Jetson Nano GPIO example problem

How you resolved your issue ??

I am getting the same high-frequency ‘noise’ as referenced above with the voltage ranging from 1V to 2V on the oscilloscope running the sample code. The ringing is about 50MHZ in my case using standard scope probes. I can’t believe I am unable to drive an oscilloscope!!! What is going on here???

I am trying to configure DPDT toogle switch to jetson nano to toggle between two directions of switch and readign the input of GPIO pins in both the directions. Unable to read the correct input value from the GPIO pins. Tried with wait_for_edge, event_detected functions of jetson nano. Please suggest us I am doing in correct way or not. some times event is detected and GPIO value is set to that only and not getting it to 0.

When using Multimeter, the GPIO will measure ~1.6 (high) or ~1.58V (low). However when use with logic IC, it is ok. Can trigger high or low without Multimeter. Looks like Jetson Nano GPIO has very low tolerance on capacitive loading…I see spec is around 70pF.


This Paul McWhorter tutorial will walk you though using a transistor to control an LED with the Nano GPIO pins: AI on the Jetson Nano LESSON 56: Using the GPIO Pins on the Jetson Nano - YouTube

1 Like


I’ve got a device that takes in a 3.3V signal; however I am experience the same issues as described here. Based on what you have describe, I’m thinking that this device has a high internal capacitance. Is there anyway to add some circuitry between the GPIO and the signal line to avoid this issue?


1 Like

Please help to open a new topic for your issue. Thanks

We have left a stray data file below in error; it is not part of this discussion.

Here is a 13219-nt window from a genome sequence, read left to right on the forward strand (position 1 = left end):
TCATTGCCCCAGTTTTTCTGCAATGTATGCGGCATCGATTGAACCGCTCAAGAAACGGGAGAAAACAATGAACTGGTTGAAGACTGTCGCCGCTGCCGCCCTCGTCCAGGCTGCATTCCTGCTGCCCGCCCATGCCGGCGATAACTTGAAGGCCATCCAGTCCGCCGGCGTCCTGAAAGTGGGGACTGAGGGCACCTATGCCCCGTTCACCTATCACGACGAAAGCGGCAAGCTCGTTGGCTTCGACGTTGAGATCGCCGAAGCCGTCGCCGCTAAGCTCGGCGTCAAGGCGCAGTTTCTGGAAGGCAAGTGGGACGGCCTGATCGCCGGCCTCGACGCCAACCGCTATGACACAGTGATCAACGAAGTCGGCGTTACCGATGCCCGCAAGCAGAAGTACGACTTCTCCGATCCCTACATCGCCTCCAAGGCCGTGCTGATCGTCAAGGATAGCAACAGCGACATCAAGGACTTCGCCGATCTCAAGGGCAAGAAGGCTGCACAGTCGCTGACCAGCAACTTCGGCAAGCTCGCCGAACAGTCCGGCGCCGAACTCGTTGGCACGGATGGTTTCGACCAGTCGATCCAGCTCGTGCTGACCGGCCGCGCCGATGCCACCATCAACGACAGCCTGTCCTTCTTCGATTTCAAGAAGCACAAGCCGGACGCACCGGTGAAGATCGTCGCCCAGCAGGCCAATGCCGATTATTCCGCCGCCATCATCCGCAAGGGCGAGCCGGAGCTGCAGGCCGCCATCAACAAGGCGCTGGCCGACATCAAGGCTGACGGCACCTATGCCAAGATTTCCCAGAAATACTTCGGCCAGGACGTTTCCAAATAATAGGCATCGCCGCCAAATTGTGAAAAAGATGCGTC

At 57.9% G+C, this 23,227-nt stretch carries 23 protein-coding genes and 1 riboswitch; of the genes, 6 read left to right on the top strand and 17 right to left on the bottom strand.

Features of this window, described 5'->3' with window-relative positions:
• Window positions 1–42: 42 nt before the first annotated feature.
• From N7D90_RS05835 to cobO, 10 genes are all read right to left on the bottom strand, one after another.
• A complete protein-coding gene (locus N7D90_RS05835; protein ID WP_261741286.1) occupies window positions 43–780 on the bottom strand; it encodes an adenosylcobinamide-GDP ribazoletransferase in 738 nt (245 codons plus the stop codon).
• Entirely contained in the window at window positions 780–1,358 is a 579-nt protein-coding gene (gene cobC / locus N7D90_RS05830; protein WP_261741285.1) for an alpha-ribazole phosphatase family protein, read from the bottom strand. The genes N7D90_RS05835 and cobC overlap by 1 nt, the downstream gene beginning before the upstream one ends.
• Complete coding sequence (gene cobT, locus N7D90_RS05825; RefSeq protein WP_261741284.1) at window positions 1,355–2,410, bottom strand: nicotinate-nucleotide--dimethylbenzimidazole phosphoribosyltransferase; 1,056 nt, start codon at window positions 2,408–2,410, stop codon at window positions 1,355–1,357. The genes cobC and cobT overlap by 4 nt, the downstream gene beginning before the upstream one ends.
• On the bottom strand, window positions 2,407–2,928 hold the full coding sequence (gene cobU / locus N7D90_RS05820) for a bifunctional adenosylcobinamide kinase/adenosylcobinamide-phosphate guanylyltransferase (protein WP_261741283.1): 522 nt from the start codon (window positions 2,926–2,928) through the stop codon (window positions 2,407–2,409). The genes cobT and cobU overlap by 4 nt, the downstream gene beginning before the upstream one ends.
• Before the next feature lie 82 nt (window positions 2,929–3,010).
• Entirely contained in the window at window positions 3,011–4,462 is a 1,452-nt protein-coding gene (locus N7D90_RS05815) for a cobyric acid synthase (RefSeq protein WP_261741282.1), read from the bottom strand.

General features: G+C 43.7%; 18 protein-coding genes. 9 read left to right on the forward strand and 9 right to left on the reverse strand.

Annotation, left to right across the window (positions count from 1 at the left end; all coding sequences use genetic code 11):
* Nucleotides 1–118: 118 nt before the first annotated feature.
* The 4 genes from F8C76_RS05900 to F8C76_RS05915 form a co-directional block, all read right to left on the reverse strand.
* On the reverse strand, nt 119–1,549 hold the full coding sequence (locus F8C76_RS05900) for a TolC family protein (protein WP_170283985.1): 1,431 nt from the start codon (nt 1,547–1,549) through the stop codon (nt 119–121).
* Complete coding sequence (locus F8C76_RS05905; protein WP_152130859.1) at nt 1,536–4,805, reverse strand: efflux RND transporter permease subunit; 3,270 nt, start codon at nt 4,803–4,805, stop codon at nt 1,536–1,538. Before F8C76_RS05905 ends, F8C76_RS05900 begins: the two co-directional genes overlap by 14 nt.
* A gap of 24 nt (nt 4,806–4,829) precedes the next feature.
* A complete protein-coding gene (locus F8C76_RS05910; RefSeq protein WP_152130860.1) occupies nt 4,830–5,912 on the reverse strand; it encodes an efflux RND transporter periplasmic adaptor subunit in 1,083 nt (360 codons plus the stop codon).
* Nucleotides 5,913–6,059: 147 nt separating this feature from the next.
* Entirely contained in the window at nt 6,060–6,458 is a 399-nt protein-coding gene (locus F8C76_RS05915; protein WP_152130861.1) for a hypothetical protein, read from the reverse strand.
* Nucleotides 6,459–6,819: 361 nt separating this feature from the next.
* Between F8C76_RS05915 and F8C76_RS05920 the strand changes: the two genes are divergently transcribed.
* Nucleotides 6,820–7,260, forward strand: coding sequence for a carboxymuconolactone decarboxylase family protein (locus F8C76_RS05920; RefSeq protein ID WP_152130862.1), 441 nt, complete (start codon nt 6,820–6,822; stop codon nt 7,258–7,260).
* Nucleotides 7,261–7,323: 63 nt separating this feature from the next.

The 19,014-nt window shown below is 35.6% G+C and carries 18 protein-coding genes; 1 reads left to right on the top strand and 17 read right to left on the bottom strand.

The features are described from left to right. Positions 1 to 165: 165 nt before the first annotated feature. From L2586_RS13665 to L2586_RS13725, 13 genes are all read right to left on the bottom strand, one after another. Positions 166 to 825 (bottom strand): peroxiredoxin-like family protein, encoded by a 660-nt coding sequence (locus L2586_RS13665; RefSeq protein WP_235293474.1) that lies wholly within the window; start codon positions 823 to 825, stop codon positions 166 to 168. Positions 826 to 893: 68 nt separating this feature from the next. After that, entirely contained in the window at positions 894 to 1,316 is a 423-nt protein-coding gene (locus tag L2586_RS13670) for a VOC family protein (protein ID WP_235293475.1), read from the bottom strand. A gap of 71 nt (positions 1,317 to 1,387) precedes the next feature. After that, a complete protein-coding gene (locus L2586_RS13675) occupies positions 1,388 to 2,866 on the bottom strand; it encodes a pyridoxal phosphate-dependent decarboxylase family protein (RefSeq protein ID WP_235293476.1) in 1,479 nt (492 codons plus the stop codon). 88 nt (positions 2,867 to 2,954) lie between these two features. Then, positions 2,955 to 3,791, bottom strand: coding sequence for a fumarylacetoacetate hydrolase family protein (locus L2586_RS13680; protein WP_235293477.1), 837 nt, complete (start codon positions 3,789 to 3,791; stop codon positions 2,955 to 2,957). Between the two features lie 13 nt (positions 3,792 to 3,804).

I have read every comments but I could not find any real solution about gpio problem. I see approximately 1.5 V from oscilloscope even when I made them high from terminal with “echo”. So I need help why do I see absurd signal from output ?

1 Like

Hi berk.yildiz,

Please help to open a new topic for your issue. Thanks

berk.yildiz, We had success after switching our oscilloscope probe to 10x. This will help reduce capacitive loading.

For AGX Xavier only - and assuming you have jumper 514 set to pins 1 and 2:

The docs and io tools ‘imply’ that any unused pins on the 40 pin header can be used interchangeably for GPIO. A little exploration and examination of Developer Kit Carrier Board docs show that this is not true.

I found that only pins sourcing 1 ma or more reliably provide 3.3v as outputs. These are pins 11, 16, 29, 31, 32, 33, and 37. All the rest of potential GPIO pins (7,12,13,15,18,19,21,22,23,24,26,35,28, and 40] source 20 micro amps - just not enough to drive a realistic load. For example, my multi meter never shows the voltage on these pins above ~3.0.

Finally, pin 36 does not seem to source any useful current. I have not tried it on the scope but multimeter shows it as ~0 v regardless of output state. Docs list ‘-’ as potential drive current.